One can either induce crime or prevent crime. One could take the ” snobgrasses family down the street as an example. You can’t go to his house to ask for candy as they are sex offenders. How tacky is that for any government even the signage is a bit ove3rboard or is this some wind and the Lion saga that government needs to appreciate. And yes we all need to defend justice or should the constitution ne rewrottem to correct the disadvantaged in much of this plight. .

      Trick or treating in groups are good even with parents standing out aside as you knock on the door. Dispelling evil comes the responsiblity catagory as one mentioned on here. One can look at evil in two ways if thats the case. Instilling or distilling. Now I don’t know much about constitutional law but I do know that understanding justice is good for everyone but if done bi curiously responsiblity is lost.

      Sure I hate to see anyone on the sex registry, myself included. Understanding or doing evil are not too good or are we still back to the day of soaping someone’s window in this sex registry plight.

Viewing 0 reply threads
Reply To: NARSOL helps dispel harmful Halloween myths
We welcome a lively discussion with all view points provided that they stay on topic - keeping in mind...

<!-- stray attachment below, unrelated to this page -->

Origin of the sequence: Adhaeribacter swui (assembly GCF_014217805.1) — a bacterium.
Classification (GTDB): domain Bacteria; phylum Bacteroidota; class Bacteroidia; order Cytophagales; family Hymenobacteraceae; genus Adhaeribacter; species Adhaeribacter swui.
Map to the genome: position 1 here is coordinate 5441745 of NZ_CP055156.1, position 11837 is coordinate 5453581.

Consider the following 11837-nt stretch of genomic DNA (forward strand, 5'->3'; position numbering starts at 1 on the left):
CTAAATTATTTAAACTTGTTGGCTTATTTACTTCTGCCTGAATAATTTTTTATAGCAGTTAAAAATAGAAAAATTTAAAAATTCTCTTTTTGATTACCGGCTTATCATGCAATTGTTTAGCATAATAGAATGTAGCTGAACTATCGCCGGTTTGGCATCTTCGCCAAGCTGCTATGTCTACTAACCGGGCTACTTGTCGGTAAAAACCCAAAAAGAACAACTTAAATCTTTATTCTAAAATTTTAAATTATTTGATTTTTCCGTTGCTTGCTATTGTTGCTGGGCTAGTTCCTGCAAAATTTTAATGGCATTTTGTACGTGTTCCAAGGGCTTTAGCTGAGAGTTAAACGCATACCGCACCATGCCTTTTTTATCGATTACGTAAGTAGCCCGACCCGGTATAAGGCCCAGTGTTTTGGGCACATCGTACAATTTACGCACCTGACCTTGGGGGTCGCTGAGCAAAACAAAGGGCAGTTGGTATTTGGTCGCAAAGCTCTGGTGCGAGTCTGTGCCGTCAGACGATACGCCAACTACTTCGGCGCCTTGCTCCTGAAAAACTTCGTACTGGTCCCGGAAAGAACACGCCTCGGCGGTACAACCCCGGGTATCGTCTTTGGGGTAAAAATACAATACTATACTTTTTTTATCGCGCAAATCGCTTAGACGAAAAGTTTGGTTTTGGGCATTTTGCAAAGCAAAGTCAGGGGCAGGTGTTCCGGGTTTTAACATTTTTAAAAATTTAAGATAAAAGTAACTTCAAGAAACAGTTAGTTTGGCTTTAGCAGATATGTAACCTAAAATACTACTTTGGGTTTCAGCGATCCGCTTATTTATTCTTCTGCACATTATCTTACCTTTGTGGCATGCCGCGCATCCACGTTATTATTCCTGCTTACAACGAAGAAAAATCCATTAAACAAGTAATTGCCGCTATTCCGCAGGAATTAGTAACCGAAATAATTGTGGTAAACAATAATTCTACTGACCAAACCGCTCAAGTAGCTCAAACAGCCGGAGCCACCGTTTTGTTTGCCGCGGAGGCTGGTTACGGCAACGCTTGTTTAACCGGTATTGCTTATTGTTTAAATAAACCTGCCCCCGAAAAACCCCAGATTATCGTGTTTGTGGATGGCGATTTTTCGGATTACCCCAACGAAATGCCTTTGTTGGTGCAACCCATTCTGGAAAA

• *You must be 18 or older to comment.
  • *You must check the "I am not a robot" box and follow the recaptcha instructions.
  • *Your submission must be approved by a NARSOL moderator.
  • *Moderating decisions may be subjective.
  • *Excessively long replies will be rejected, without explanation.
  • *Be polite and courteous. This is a public forum.
  • *Do not post in ALL CAPS.
  • *Stay on topic.
  • *Do not post contact information for yourself or another person.
  • *Please enter a name that does not contain links to other websites.

  • *DO NOT POST LINKS TO OTHER WEBSITES
Your information:





<a href="" title="" rel="" target=""> <blockquote cite=""> <code> <pre class=""> <em> <strong> <del datetime="" cite=""> <ins datetime="" cite=""> <ul> <ol start=""> <li> <img src="" border="" alt="" height="" width="">